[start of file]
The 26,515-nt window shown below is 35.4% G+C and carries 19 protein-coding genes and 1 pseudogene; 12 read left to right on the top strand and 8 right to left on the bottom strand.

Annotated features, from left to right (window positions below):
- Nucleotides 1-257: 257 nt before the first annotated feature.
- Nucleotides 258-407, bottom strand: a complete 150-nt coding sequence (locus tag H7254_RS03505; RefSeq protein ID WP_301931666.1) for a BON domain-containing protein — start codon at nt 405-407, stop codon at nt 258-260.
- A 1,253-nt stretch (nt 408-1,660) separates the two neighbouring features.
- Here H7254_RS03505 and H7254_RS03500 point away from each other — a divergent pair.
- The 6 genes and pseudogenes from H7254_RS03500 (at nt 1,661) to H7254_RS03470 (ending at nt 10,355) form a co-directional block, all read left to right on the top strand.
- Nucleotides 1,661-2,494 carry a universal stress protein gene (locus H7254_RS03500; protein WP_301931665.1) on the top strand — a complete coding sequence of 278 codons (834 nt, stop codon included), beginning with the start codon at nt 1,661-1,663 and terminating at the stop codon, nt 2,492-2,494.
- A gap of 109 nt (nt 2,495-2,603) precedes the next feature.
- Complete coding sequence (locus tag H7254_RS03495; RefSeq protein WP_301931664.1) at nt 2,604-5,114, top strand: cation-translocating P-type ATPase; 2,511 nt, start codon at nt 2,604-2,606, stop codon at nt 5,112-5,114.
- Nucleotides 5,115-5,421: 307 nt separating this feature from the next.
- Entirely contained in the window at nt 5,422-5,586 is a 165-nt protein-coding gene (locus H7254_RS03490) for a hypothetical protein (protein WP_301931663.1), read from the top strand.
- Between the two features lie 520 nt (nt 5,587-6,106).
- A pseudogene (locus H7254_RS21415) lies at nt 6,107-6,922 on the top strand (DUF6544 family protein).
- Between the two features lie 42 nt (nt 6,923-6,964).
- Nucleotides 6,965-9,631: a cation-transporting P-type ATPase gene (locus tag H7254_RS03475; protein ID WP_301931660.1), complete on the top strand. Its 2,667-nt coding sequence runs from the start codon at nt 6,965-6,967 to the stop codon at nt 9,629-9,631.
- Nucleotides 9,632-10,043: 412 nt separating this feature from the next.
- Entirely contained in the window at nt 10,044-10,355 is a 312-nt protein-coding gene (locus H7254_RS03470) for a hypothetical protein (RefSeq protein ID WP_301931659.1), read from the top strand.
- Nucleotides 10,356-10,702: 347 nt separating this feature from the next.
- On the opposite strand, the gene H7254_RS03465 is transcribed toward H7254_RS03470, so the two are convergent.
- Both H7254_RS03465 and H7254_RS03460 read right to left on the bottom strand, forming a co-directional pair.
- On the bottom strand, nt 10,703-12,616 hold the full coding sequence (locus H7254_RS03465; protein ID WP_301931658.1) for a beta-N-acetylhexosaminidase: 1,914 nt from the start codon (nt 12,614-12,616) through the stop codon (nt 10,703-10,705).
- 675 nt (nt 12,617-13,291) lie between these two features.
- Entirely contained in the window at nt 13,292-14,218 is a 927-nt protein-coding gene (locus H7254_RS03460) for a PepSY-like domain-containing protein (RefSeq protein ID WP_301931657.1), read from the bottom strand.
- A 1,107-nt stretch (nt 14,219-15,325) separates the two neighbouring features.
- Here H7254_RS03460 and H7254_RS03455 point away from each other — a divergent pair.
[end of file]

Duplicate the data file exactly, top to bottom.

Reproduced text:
The 26,515-nt window shown below is 35.4% G+C and carries 19 protein-coding genes and 1 pseudogene; 12 read left to right on the top strand and 8 right to left on the bottom strand.

Annotated features, from left to right (window positions below):
- Nucleotides 1-257: 257 nt before the first annotated feature.
- Nucleotides 258-407, bottom strand: a complete 150-nt coding sequence (locus tag H7254_RS03505; RefSeq protein ID WP_301931666.1) for a BON domain-containing protein — start codon at nt 405-407, stop codon at nt 258-260.
- A 1,253-nt stretch (nt 408-1,660) separates the two neighbouring features.
- Here H7254_RS03505 and H7254_RS03500 point away from each other — a divergent pair.
- The 6 genes and pseudogenes from H7254_RS03500 (at nt 1,661) to H7254_RS03470 (ending at nt 10,355) form a co-directional block, all read left to right on the top strand.
- Nucleotides 1,661-2,494 carry a universal stress protein gene (locus H7254_RS03500; protein WP_301931665.1) on the top strand — a complete coding sequence of 278 codons (834 nt, stop codon included), beginning with the start codon at nt 1,661-1,663 and terminating at the stop codon, nt 2,492-2,494.
- A gap of 109 nt (nt 2,495-2,603) precedes the next feature.
- Complete coding sequence (locus tag H7254_RS03495; RefSeq protein WP_301931664.1) at nt 2,604-5,114, top strand: cation-translocating P-type ATPase; 2,511 nt, start codon at nt 2,604-2,606, stop codon at nt 5,112-5,114.
- Nucleotides 5,115-5,421: 307 nt separating this feature from the next.
- Entirely contained in the window at nt 5,422-5,586 is a 165-nt protein-coding gene (locus H7254_RS03490) for a hypothetical protein (protein WP_301931663.1), read from the top strand.
- Between the two features lie 520 nt (nt 5,587-6,106).
- A pseudogene (locus H7254_RS21415) lies at nt 6,107-6,922 on the top strand (DUF6544 family protein).
- Between the two features lie 42 nt (nt 6,923-6,964).
- Nucleotides 6,965-9,631: a cation-transporting P-type ATPase gene (locus tag H7254_RS03475; protein ID WP_301931660.1), complete on the top strand. Its 2,667-nt coding sequence runs from the start codon at nt 6,965-6,967 to the stop codon at nt 9,629-9,631.
- Nucleotides 9,632-10,043: 412 nt separating this feature from the next.
- Entirely contained in the window at nt 10,044-10,355 is a 312-nt protein-coding gene (locus H7254_RS03470) for a hypothetical protein (RefSeq protein ID WP_301931659.1), read from the top strand.
- Nucleotides 10,356-10,702: 347 nt separating this feature from the next.
- On the opposite strand, the gene H7254_RS03465 is transcribed toward H7254_RS03470, so the two are convergent.
- Both H7254_RS03465 and H7254_RS03460 read right to left on the bottom strand, forming a co-directional pair.
- On the bottom strand, nt 10,703-12,616 hold the full coding sequence (locus H7254_RS03465; protein ID WP_301931658.1) for a beta-N-acetylhexosaminidase: 1,914 nt from the start codon (nt 12,614-12,616) through the stop codon (nt 10,703-10,705).
- 675 nt (nt 12,617-13,291) lie between these two features.
- Entirely contained in the window at nt 13,292-14,218 is a 927-nt protein-coding gene (locus H7254_RS03460) for a PepSY-like domain-containing protein (RefSeq protein ID WP_301931657.1), read from the bottom strand.
- A 1,107-nt stretch (nt 14,219-15,325) separates the two neighbouring features.
- Here H7254_RS03460 and H7254_RS03455 point away from each other — a divergent pair.